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Psychiatric Day Hospital and Its Impact on Patients Clinical Stability: The Reality of Faro (Portugal) Unit

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DOI: 10.4236/ojpsych.2019.91002    161 Downloads   250 Views  

ABSTRACT

Psychiatric Day Hospitals are alternatives to classic hospitalization, staying in an intermediate position between full-time hospitalization and outpatient treatment. The main purpose of this work was to investigate the impact of the therapeutic program developed in a Psychiatric Day Hospital (of Faro-Portugal) on the clinical stability of the patients. It is a descriptive-correlational retrospective study, implemented through the consultation of the SCLINIC computer platform regarding the years 2015, 2016 and 2017. The records of 127 users were analysed. There was a predominance of mood disorders (n = 55; 43.3%), followed by schizophrenia, schizotypal and delusional disorders (n = 43, 33.9%). The majority of patients had a structured occupational plan after discharge (n = 106, 83.46%). In the year following the frequency of Day Hospital, compared to the year prior to admission, there was a reduction in the number of full-time hospitalizations, outpatient visitations/consultations, prescribed drugs and emergency episodes, with statistically significant differences. The positive impact of the frequency of Day Hospital had on patients’ clinical stability was the improvement in all studied variables. The Psychiatric Day Hospital of Faro-Portugal contributes to decreasing the number of full time hospitalizations, outpatient visitations/consultations and emergency episodes, maintaining patients’ clinical stability and reducing the public financial costs related to their therapeutic intervention.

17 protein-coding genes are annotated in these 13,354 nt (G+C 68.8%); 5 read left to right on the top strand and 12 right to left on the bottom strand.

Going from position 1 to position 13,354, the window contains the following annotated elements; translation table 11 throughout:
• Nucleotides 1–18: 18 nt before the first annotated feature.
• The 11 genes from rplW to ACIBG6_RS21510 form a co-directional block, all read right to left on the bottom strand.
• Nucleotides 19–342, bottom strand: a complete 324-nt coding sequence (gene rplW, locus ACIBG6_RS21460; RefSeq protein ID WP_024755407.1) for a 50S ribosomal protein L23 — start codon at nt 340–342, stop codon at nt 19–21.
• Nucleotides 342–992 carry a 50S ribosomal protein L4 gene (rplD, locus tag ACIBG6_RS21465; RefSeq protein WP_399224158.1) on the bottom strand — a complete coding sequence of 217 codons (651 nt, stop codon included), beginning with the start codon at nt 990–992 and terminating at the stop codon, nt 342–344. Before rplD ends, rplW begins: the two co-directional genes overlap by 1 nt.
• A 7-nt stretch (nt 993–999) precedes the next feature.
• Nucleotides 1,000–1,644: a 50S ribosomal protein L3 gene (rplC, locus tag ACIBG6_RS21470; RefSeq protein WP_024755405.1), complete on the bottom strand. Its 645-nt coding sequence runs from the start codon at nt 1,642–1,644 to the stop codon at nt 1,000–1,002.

1. Introduction

The concept of Psychiatric Day Hospital isn’t new―the first experience of this kind arose in 1933, at the Psychiatric Hospital of Moscow [1] . It was exclusively designed for psychotic patients and their main purpose was the promotion of rehabilitation aiming the patients’ entry into the labour market, to strengthen the productive performance during Stalin administration. The term “Day Hospital” only first appeared in 1946, through the initiative of Donald Cameron [1] [2] . This unit was inaugurated at the Memorial Institute of Psychiatry of the Allan MacGill University of Montreal. Initially it offered psychiatric treatments based on insulin shocks, group and individual psychotherapy and electroconvulsive therapy, but later became progressively more flexible to meet the individual needs of each patient [1] [3] [4] [5] . Psychiatric Day Hospitals reached an extraordinary evolution, spreading through Europe, United States and Canada. In less developed countries, they emerged as part of initiatives from professionals trained in these nations [1] [3] [4] . Several factors led to this phenomenon, which induced the replacement of asylum psychiatry model by the community care and socially inclusive pattern [1] :

・ The increase of psychiatric illnesses in the Post World War II, associated with problems related to labour market adaptation;

・ The entry of women into the labour force;

・ The progressive transition from extended families to nuclear families making it difficult to support members who became ill;

・ The recognition of psychotherapy as a form of extra-hospital treatment;

・ The need of ensure the clinical stability of patients with fewer resources, aiming at reducing the overall cost of the disease.

At Portugal, in the late 1950s and early 1960s it became evident that the model of asylum psychiatry was manifestly insufficient. Several factors contributed to this change of mentalities [6] :

・ The increasing industrialization and the creation of a stronger and more demanding working class;

・ The increase in the prevalence of mental illness due to the Portuguese overseas war (Guinea-Bissau, Angola, Mozambique, India).